Marine Corps Dog Awarded the Dickin Metal

Marine Corps dog awarded highest honor for service animals

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The German Shepard named Lucca lost her leg by stepping on an explosive device in Afghanistan

A bomb-sniffing German shepherd who lost her leg while protecting allied soldiers in Iraq and Afghanistan was honored with the prestigious Dickin Medal.

The People’s Dispensary for Sick Animals (PDSA), a British veterinary charity, announced Monday that Lucca, a 12-year-old U.S. Marine Corps dog, would receive the medal — considered the animal equivalent of the Victoria Cross — for protecting the lives of thousands of allied troops during six years of active service in the Middle East. She completed more than 400 missions, and there were no human casualties on her patrols.

“Her role was to clear the path when they were on foot, and she was often deployed to go ahead of the particular corps or battalion to check for explosives or arms,” Deryck Wilson, a spokesman for PDSA, said in an interview with Yahoo News.

On March 23, 2012, Lucca lost her front left leg and suffered burns to her chest, neck and head while searching for improvised explosive devices (IEDs) in Afghanistan. Ahead of a foot patrol, she found a weapons cache hidden in a haystack in a poppy field and later discovered a 30-pound IED, which was cleared. But a second IED went off when she was looking for additional dangers in their way. No soldiers were injured in the explosion.

Retired U.S. Marine Corps dog Lucca receives the Dickin Medal for gallantry during her six-year career, with her owner, Gunnery Sgt. Christopher Willingham, at the Wellington Barracks, London. (Photo: David Tett/PDSA)

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Retired U.S. Marine Corps dog Lucca receives the Dickin Medal for gallantry during her six-year career, with her owner, Gunnery Sgt. Christopher Willingham, at the Wellington Barracks, London. (Photo: David Tett/PDSA)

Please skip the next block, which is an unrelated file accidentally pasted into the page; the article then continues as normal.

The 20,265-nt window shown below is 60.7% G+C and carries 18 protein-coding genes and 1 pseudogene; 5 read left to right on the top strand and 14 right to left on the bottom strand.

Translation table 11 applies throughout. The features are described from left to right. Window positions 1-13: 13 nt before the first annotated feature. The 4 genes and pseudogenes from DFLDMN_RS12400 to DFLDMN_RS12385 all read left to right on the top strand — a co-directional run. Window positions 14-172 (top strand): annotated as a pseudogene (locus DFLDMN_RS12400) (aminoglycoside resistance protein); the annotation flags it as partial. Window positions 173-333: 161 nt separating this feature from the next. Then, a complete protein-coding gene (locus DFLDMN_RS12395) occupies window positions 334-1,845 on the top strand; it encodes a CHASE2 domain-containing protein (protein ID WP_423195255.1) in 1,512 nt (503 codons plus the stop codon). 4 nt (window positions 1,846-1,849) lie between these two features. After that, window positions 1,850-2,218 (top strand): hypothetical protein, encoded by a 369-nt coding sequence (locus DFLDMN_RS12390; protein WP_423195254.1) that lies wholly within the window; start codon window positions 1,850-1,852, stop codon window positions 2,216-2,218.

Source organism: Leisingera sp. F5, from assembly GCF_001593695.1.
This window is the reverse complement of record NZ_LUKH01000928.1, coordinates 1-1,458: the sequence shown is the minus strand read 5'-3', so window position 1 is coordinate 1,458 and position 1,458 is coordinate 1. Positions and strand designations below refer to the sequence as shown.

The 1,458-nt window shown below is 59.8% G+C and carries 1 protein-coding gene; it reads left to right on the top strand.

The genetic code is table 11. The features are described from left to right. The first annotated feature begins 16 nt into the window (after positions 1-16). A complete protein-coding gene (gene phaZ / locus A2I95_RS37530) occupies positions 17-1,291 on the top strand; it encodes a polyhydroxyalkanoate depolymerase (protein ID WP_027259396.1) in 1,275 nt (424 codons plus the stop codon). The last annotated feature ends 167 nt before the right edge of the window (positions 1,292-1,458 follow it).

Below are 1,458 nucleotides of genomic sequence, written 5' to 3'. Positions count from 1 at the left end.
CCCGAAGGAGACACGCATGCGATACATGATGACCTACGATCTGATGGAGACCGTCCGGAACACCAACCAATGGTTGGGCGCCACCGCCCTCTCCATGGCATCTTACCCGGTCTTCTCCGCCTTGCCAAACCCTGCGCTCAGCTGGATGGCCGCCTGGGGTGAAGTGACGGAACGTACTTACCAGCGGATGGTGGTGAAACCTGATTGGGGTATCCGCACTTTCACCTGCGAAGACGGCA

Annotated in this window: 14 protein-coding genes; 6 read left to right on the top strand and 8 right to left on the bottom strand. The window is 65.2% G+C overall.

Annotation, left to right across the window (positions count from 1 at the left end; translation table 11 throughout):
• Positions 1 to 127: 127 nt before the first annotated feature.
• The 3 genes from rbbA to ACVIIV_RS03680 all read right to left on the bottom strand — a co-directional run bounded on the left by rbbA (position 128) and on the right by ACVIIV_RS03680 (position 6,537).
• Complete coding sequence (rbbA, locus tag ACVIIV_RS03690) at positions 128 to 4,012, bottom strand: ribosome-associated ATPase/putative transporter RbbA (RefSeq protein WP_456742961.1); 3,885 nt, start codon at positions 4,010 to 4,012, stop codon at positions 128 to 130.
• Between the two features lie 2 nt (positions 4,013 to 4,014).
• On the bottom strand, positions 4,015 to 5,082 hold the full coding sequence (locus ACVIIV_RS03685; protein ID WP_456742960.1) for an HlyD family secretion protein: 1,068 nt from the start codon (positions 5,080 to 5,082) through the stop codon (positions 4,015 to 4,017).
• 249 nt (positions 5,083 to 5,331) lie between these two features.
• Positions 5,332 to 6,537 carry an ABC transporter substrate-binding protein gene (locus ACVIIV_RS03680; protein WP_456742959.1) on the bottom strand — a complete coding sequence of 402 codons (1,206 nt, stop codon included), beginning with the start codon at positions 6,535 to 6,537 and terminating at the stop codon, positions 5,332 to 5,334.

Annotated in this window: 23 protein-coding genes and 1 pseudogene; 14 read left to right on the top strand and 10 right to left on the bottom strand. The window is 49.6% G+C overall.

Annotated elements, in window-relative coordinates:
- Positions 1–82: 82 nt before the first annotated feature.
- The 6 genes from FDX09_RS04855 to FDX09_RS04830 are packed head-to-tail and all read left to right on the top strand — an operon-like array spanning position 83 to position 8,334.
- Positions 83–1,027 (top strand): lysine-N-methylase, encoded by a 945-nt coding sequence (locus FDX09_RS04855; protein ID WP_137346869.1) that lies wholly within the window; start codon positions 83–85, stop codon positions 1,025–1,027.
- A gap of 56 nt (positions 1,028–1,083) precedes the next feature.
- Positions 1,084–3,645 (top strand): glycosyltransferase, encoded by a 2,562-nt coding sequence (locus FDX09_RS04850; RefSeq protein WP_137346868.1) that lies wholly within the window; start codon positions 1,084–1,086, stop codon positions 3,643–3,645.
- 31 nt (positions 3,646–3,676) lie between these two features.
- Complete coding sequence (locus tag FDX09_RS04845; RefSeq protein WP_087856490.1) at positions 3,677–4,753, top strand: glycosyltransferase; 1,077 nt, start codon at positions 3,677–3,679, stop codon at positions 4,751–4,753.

“The explosion was huge, and I immediately feared the worst for Lucca. I ran to her and saw her struggling to get up. I picked her up and ran to the shelter of a nearby tree line; applied a tourniquet to her injured leg and called the medics to collect us,” her handler, Cpl. Juan Rodriguez, said in a news release.

Lucca was evacuated to Germany and then to Camp Pendleton, a Marine Corps base in California, where her recovery was completed. Rodriguez stayed by her side throughout the entire recovery, saying she had saved his life many times so he had to be there for her.

According to PDSA, she was walking again within 10 days of the blast and now lives in California with Gunnery Sgt. Chris Willingham, who had trained Lucca and served with her during two tours in Iraq. He credits Lucca with being the only reason he was able to return home to his family and said she helped boost the troops’ morale.

“In between missions, I took the searching harness off and let her play and interact with the troops,” Willingham said in the release. “Due to her personality, demeanor and proficiency as a search dog, Lucca made friends wherever she went. Today, I do my best to keep her spoiled in her well-deserved retirement.”

Maria Dickin, the founder of PDSA, instituted the medal in 1943. The charity says Lucca is the first U.S. Marine Corps dog to receive the Dickin Medal. In late December, PDSA posthumously awarded it to a French police dog named Diesel, who died in the terrorist attacks in Paris the previous month.

“Since her rehabilitation, she’s taken on more of an ambassadorial role and is involved in school and community visits,” Wilson said. “She still does her bit and plays her part. She’s not exposed to danger anymore. She’s exposed to a great deal of affection and kids wanting to cuddle her, which apparently she thoroughly enjoys as well.”

Lucca enjoying her retirement in Helsinki. (Photo: PDSA)

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Lucca enjoying her retirement in Helsinki. (Photo: PDSA)

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